Lab Anim Res.  2022 Sep;38(3):247-255. 10.1186/s42826-022-00130-7.

Endotracheal intubation in rabbits using a video laryngoscope with a modified blade

Affiliations
  • 1Laboratory Animal Research Center, Institute of Biomedical Industry, The Catholic University of Korea, Seoul, Republic of Korea
  • 2Department of Laboratory Animal, College of Medicine, The Catholic University of Korea, Seoul, Republic of Korea
  • 3Department of Laboratory Animal Resources, Yonsei Biomedical Research Institute, Yonsei University College of Medicine, Seoul, Republic of Korea
  • 4Department of Surgery, College of Medicine, Eunpyeong St. Mary’s Hospital, The Catholic University of Korea, Seoul, Republic of Korea.
  • 5Department of Surgery, College of Medicine, Seoul St. Mary’s Hospital, The Catholic University of Korea, Seoul, Republic of Korea
  • 6Division of Rheumatology, Department of Internal Medicine, College of Medicine, Seoul St. Mary’s Hospital, The Catholic University of Korea, Seoul, Republic of Korea
  • 7Laboratory of Developmental Biology and Genomics, BK21 Program for Veterinary Science, College of Veterinary Medicine, Seoul National University, Seoul, Republic of Korea
  • 8Division of Biomedical Convergence, College of Biomedical Science, Kangwon National University, Chuncheon, Republic of Korea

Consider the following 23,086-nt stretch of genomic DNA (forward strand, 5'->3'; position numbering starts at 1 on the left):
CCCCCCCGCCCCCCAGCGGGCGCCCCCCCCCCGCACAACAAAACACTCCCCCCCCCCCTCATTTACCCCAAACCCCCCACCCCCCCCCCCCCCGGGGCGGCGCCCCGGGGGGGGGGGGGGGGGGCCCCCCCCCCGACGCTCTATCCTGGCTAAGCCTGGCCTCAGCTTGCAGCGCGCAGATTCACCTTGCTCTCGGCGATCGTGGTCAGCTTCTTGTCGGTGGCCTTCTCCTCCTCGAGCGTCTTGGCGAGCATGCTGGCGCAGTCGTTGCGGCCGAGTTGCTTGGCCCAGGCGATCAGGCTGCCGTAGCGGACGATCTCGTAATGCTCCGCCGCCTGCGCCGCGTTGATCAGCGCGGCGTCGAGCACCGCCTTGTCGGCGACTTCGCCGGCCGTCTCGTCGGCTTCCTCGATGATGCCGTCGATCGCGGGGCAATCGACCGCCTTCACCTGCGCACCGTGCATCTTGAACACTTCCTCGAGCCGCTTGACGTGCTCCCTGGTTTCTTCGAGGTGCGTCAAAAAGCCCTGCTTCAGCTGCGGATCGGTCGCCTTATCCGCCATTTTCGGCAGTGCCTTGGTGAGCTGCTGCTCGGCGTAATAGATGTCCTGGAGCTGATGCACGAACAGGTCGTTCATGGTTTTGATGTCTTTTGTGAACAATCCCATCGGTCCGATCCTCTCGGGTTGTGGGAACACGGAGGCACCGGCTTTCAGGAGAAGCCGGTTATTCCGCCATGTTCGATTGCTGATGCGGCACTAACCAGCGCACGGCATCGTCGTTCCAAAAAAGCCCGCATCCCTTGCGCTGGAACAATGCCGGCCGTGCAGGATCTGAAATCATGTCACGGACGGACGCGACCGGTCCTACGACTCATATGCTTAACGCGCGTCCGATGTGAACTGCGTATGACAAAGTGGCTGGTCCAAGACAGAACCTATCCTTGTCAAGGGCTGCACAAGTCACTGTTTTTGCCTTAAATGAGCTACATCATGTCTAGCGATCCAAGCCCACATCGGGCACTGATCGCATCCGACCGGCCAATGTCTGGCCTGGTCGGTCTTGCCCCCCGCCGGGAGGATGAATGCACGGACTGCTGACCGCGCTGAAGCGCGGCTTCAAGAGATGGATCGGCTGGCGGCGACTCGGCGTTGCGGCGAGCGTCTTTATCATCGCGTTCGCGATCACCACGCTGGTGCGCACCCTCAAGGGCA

• 9College of Pharmacy, Gachon University, Incheon, Republic of Korea.

Abstract

Rabbits are being increasingly used as companion animals, and in research; thus, the need for proper veterinary care for rabbits has increased. Surgical access is more challenging in rabbits under inhalation anesthesia compared to other animals, such as dogs and cats. Rabbits have a very narrow and deep oral cavity, large incisors, and a large tongue. Moreover, their temporomandibular joint has limited mobility, making it more difficult to approach the larynx. Various methods have been proposed to overcome this difficulty. The video laryngoscope was introduced in 1999 and is useful when airway intubation is unsuccessful using a conventional laryngoscope. We postulated that a video laryngoscope with a modified size 1 Macintosh blade (McGrath MAC Video Laryngoscope, Medtronic, USA) would facilitate the intubation of New Zealand White rabbits. Sixteen specific-pathogen-free male New Zealand White rabbits weighing 3.45–4.70 kg were studied. All rabbits were intubated using the video laryngoscope. Typically, a 3.0 mm endotracheal tube was used for rabbits weighing < 4 kg, while a 3.5 mm tube was used in those weighing > 4 kg. During surgery, anesthesia was well maintained, and there were no major abnormalities in the animals’ conditions. No rabbit developed breathing difficulties or anorexia after recovering from anesthesia. We established an intubation method using a video laryngoscope with a modified blade and stylet in the supine (ventrodorsal) position and successfully applied it in 16 rabbits. It is useful for training novices and for treating rabbits in veterinary hospitals with few staff members and animal research facilities where there are insufficient human resources.

Keyword

Rabbits; Inhalation anesthesia; Endotracheal intubation; Video laryngoscopes; Modified blade; Modified stylet
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